After the destination memory has been selected, the confirmation key 54 is pressed. When the confirmation key 54 is pressed, as shown in FIG. 13C, the active memory indicator 72 represents MEM2. In addition, the memory mark 71B stops blinking. Thereafter, tag 62 that represents the destination folder blinks. The total number of speech record files and the current speech record number represented by the indicators 63 and 64, respectively, of the folder icon 61 are changed to those of the destination folder.

At this point, when the selection keys 53A and 53B are pressed, the position of the tag 62 changes. The folder name in the tag 62 changes in the order of A, B, and C. In this example, since the destination folder name is C, with the selection keys 53A and 53B, the destination folder name is selected so that the tag 62 represents C.

After the destination folder name has been selected, the confirmation key 54 is pressed. When the confirmation key 54 is pressed,.the tag 62 that represents the destination folder name C stops blinking. In addition, the indicator 64 that represents the current speech record number blinks.

With the selection keys 53A and 53B, the destination speech record number is changed. In this case, since the destination speech record number is 3, with the selection keys 53A and 53B, the speech record number is selected so that the indicator 64 represents 3.

After the destination speech record number has been selected, the confirmation key 54 is pressed. When the confirmation key 54 is pressed, as shown in FIG. 13E, the speech record file (speech record number 2) of the folder B of the memory MEM1 is moved to the speech record file (speech record number 3) of the folder C of the memory MEM2.

When the same memory name is selected as the source memory name and the destination memory name, the order of a folder in the same memory can be changed. When the destination memory and folder are the same as the source memory and folder, a speech record number can be changed in the same folder of the same memory.

In the above-described embodiment, a file of a source folder is appended to a destination folder. However, the present invention is not limited to such a process. Instead, a destination folder may be increased by one. Thus, a destination folder name may be changed corresponding to the increase of a folder. In this case, the number of files of a source folder does not change. Thus, when a file is appended, a file name does not change. Consequently, when folders are managed for individual meetings, a folder for one meeting can be prevented from containing a speech record file for another meeting. In addition, a destination folder can be overwritten with a source folder. This method is effective when an old destination folder is replaced with a source folder.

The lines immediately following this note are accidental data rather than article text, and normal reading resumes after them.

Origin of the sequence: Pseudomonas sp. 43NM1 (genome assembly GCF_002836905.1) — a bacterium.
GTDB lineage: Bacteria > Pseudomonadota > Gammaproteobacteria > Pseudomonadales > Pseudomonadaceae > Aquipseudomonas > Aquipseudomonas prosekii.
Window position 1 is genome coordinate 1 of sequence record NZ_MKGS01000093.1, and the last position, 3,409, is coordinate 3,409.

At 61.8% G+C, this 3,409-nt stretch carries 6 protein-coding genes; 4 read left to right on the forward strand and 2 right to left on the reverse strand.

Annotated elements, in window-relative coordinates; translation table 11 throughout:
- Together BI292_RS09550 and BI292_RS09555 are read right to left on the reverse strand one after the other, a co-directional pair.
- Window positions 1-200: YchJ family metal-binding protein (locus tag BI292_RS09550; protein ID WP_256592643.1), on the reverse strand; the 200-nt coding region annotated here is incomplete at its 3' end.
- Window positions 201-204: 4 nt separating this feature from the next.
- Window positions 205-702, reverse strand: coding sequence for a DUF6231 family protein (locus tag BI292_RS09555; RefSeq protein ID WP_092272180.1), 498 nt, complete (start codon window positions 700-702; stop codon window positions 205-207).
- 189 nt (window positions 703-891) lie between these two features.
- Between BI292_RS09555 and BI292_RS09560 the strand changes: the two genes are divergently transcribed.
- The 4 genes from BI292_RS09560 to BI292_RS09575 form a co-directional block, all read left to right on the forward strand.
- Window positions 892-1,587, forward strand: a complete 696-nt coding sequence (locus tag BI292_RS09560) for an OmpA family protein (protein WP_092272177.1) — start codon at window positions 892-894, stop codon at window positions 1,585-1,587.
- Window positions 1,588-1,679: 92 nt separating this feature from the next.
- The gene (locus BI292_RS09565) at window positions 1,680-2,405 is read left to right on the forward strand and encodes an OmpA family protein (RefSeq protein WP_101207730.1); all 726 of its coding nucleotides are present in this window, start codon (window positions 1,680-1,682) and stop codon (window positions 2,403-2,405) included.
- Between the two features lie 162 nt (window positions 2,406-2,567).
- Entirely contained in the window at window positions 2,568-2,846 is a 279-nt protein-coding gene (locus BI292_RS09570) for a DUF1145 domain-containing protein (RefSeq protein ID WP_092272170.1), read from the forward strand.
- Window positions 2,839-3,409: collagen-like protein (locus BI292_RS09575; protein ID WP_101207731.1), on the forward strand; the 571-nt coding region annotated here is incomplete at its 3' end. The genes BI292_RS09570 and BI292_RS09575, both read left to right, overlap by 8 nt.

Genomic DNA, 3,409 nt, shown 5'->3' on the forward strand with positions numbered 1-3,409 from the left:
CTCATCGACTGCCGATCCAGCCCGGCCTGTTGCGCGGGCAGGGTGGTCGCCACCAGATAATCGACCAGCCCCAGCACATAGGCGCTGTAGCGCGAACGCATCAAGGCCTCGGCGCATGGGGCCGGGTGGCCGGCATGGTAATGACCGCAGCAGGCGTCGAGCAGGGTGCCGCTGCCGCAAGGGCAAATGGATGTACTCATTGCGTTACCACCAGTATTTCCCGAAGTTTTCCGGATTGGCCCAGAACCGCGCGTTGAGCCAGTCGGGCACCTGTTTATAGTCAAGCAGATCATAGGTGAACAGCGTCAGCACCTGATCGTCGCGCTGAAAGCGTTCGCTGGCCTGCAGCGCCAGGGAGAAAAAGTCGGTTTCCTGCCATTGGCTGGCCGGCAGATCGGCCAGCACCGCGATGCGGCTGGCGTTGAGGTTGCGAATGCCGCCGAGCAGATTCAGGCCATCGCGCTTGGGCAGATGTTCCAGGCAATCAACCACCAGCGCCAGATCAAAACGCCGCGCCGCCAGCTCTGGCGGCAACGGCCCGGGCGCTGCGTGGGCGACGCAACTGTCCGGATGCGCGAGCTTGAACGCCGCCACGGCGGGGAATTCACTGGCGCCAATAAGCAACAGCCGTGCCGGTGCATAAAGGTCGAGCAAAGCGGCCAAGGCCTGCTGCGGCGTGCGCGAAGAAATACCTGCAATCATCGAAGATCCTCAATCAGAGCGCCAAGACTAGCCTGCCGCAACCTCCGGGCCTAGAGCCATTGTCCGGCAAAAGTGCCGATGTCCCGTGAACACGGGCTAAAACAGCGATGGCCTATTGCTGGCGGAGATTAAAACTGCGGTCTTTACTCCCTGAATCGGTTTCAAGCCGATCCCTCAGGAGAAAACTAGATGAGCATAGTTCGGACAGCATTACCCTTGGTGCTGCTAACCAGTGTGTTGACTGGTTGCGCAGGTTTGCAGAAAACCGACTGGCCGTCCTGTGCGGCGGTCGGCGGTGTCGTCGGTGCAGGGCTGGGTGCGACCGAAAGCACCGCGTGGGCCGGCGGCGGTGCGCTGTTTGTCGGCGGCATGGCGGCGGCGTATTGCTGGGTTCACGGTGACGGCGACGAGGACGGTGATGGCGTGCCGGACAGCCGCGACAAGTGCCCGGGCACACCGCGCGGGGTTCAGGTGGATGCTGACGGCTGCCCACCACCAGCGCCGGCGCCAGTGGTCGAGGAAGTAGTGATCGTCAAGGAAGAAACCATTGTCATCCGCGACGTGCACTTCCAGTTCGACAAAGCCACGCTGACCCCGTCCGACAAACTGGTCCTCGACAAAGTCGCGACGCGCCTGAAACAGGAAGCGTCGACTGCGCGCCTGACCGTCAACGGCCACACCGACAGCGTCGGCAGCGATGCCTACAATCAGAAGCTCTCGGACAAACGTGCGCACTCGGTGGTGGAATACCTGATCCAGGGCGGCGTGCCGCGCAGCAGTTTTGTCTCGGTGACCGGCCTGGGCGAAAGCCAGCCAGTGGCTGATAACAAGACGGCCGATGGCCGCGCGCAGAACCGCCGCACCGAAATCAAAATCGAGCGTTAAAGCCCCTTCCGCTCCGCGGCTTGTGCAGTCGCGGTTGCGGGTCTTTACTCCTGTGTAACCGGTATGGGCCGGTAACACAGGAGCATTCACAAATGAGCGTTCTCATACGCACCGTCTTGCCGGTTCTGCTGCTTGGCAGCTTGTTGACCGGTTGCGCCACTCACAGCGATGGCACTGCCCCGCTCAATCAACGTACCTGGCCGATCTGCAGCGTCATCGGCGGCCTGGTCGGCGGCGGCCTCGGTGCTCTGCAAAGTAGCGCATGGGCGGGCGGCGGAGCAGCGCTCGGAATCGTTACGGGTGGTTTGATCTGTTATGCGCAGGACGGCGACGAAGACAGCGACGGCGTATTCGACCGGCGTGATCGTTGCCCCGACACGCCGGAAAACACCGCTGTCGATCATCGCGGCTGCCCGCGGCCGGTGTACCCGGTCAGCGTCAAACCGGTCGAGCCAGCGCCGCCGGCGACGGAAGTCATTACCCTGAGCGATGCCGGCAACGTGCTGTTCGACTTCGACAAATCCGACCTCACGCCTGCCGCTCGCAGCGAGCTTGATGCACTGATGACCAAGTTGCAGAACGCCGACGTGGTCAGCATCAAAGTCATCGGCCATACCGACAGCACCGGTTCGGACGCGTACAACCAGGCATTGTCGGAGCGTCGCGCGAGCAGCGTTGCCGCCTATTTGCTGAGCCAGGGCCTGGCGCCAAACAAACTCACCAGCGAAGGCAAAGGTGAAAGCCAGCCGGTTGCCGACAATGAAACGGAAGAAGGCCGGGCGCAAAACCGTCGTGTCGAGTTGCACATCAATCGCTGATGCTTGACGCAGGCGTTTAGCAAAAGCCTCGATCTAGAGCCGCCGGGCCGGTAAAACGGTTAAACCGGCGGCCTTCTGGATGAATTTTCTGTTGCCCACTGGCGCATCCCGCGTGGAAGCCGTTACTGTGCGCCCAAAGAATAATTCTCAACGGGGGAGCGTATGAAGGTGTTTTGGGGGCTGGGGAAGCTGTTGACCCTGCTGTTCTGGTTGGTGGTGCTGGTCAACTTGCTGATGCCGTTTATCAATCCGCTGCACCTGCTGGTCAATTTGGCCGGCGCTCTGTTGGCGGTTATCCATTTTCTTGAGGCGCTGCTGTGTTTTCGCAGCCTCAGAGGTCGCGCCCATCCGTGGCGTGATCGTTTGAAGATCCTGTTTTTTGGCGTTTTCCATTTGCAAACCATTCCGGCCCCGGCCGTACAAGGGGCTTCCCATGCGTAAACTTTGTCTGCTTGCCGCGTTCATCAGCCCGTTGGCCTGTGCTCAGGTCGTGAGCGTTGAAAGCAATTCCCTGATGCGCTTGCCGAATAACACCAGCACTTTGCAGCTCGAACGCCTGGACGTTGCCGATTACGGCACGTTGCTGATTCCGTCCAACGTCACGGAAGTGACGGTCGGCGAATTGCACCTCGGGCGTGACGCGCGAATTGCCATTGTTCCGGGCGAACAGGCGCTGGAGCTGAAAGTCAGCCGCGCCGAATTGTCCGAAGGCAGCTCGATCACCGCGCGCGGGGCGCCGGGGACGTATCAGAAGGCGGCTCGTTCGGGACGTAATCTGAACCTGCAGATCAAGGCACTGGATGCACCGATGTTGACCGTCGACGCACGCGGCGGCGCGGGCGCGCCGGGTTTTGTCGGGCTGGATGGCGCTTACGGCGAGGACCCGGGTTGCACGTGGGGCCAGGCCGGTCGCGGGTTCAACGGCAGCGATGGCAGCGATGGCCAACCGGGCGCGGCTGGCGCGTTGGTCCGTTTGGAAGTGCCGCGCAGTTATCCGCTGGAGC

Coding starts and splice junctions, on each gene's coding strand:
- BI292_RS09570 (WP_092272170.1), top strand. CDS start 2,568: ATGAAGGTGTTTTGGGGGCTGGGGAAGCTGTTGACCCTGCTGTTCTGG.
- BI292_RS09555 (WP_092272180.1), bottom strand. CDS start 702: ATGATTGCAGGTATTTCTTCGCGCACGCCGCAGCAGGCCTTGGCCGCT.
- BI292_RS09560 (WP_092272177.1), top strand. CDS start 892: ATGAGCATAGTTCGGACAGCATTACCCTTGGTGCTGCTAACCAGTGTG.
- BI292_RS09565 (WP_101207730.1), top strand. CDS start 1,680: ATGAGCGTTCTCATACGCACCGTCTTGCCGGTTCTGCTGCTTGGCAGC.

According to the present invention, a plurality of memories can be used. Alternatively, the apparatus may have a plurality of memory slots. In this case, a source memory is attached to a memory slot. A file stored in the source memory is stored to a temporary buffer. Thereafter, the source memory is substituted with a destination memory. Thereafter, the file stored in the temporary file is stored to a destination memory.

According to the present invention, the total number of speech record files and the current speech record number are represented by a folder icon. The folder icon has a tag that represents a folder name. With the folder icon, a speech record file can be visually moved from one folder to another folder or a speech record number can be changed in the same folder. With indicators for a plurality of memories and an indicator for an active memory, a folder can be visually moved from one memory to another memory or a file can be visually moved from one memory to another memory.

According to the present invention, since a speech record file can be moved from one folder to another folder, a speech record file can be changed in the same folder, a folder can be moved from one memory to another memory, and a speech record file can be moved from one memory to another memory. Thus, according to the present invention, speech record files can be edited and a desired speech record file can be easily searched.

Having described a specific preferred embodiment of the present invention with reference to the accompanying drawings, it is to be understood that the invention is not limited to that precise embodiment, and that various changes and modifications may be effected therein by one skilled in the art without departing from the scope or the spirit of the invention as defined in the appended claims.

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Referenced by
Citing PatentFiling datePublication dateApplicantTitle
US7289393Jun 30, 2003Oct 30, 2007Advanced Audio Devices, LlcMusic jukebox
US7300345Oct 3, 2002Nov 27, 2007Kabushiki Kaisha SegaMethod and computer-readable medium for deploying characters in a game
US7817502Nov 7, 2006Oct 19, 2010Advanced Audio Devices, LlcMethod of using a personal digital stereo player
Classifications
U.S. Classification715/202, 715/204, 715/234, G9B/27.051, G9B/27.012
International ClassificationG10L19/00, G06F17/24, G06F17/00, G11B27/034, G11B27/34, G06F15/00, G11B27/00
Cooperative ClassificationG11B27/34, G11B27/034
European ClassificationG11B27/34, G11B27/034
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Owner name: SONY CORPORATION, JAPAN
Free format text: ASSIGNMENT OF ASSIGNORS INTEREST;ASSIGNORS:KATO, FUMIHIKO;IIJIMA, HITOSHI;MINAKATA, YOSHIMICHI;REEL/FRAME:010960/0556;SIGNING DATES FROM 20000704 TO 20000705